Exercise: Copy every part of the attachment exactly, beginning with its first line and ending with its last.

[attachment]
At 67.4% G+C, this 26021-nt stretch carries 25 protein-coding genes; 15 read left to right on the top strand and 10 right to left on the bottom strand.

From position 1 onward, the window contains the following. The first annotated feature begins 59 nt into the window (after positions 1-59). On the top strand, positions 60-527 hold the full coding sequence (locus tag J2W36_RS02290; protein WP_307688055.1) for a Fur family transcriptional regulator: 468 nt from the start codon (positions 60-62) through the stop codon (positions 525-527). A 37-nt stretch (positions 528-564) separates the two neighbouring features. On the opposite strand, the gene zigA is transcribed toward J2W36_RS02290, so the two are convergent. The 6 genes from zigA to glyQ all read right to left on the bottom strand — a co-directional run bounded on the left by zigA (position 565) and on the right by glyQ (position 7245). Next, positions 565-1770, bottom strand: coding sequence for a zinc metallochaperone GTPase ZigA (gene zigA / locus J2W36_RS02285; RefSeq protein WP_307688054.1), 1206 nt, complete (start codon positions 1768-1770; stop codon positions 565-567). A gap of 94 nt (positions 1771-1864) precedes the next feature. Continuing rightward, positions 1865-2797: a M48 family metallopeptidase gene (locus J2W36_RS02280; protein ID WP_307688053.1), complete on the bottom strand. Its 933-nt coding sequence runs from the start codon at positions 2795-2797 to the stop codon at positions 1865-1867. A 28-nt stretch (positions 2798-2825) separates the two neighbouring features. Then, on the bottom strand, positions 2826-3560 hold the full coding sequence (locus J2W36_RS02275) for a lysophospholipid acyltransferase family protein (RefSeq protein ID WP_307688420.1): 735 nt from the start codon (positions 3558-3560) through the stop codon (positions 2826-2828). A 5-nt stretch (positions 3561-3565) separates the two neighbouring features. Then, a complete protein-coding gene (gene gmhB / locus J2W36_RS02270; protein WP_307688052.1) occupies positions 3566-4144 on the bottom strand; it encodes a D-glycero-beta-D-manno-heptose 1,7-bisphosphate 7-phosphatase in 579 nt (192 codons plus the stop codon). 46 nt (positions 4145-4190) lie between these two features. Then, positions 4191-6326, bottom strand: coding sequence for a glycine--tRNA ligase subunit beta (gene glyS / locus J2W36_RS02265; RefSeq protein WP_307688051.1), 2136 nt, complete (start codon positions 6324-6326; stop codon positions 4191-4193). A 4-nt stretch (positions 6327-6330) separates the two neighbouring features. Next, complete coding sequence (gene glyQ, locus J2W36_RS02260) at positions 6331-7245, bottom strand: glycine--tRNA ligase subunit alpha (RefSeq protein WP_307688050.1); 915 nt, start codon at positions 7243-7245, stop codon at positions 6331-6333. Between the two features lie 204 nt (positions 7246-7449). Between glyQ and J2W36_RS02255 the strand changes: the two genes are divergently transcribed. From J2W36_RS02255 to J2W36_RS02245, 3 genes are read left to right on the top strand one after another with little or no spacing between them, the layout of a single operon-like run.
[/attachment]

At 67.4% G+C, this 26021-nt stretch carries 25 protein-coding genes; 15 read left to right on the top strand and 10 right to left on the bottom strand.

From position 1 onward, the window contains the following. The first annotated feature begins 59 nt into the window (after positions 1-59). On the top strand, positions 60-527 hold the full coding sequence (locus tag J2W36_RS02290; protein WP_307688055.1) for a Fur family transcriptional regulator: 468 nt from the start codon (positions 60-62) through the stop codon (positions 525-527). A 37-nt stretch (positions 528-564) separates the two neighbouring features. On the opposite strand, the gene zigA is transcribed toward J2W36_RS02290, so the two are convergent. The 6 genes from zigA to glyQ all read right to left on the bottom strand — a co-directional run bounded on the left by zigA (position 565) and on the right by glyQ (position 7245). Next, positions 565-1770, bottom strand: coding sequence for a zinc metallochaperone GTPase ZigA (gene zigA / locus J2W36_RS02285; RefSeq protein WP_307688054.1), 1206 nt, complete (start codon positions 1768-1770; stop codon positions 565-567). A gap of 94 nt (positions 1771-1864) precedes the next feature. Continuing rightward, positions 1865-2797: a M48 family metallopeptidase gene (locus J2W36_RS02280; protein ID WP_307688053.1), complete on the bottom strand. Its 933-nt coding sequence runs from the start codon at positions 2795-2797 to the stop codon at positions 1865-1867. A 28-nt stretch (positions 2798-2825) separates the two neighbouring features. Then, on the bottom strand, positions 2826-3560 hold the full coding sequence (locus J2W36_RS02275) for a lysophospholipid acyltransferase family protein (RefSeq protein ID WP_307688420.1): 735 nt from the start codon (positions 3558-3560) through the stop codon (positions 2826-2828). A 5-nt stretch (positions 3561-3565) separates the two neighbouring features. Then, a complete protein-coding gene (gene gmhB / locus J2W36_RS02270; protein WP_307688052.1) occupies positions 3566-4144 on the bottom strand; it encodes a D-glycero-beta-D-manno-heptose 1,7-bisphosphate 7-phosphatase in 579 nt (192 codons plus the stop codon). 46 nt (positions 4145-4190) lie between these two features. Then, positions 4191-6326, bottom strand: coding sequence for a glycine--tRNA ligase subunit beta (gene glyS / locus J2W36_RS02265; RefSeq protein WP_307688051.1), 2136 nt, complete (start codon positions 6324-6326; stop codon positions 4191-4193). A 4-nt stretch (positions 6327-6330) separates the two neighbouring features. Next, complete coding sequence (gene glyQ, locus J2W36_RS02260) at positions 6331-7245, bottom strand: glycine--tRNA ligase subunit alpha (RefSeq protein WP_307688050.1); 915 nt, start codon at positions 7243-7245, stop codon at positions 6331-6333. Between the two features lie 204 nt (positions 7246-7449). Between glyQ and J2W36_RS02255 the strand changes: the two genes are divergently transcribed. From J2W36_RS02255 to J2W36_RS02245, 3 genes are read left to right on the top strand one after another with little or no spacing between them, the layout of a single operon-like run.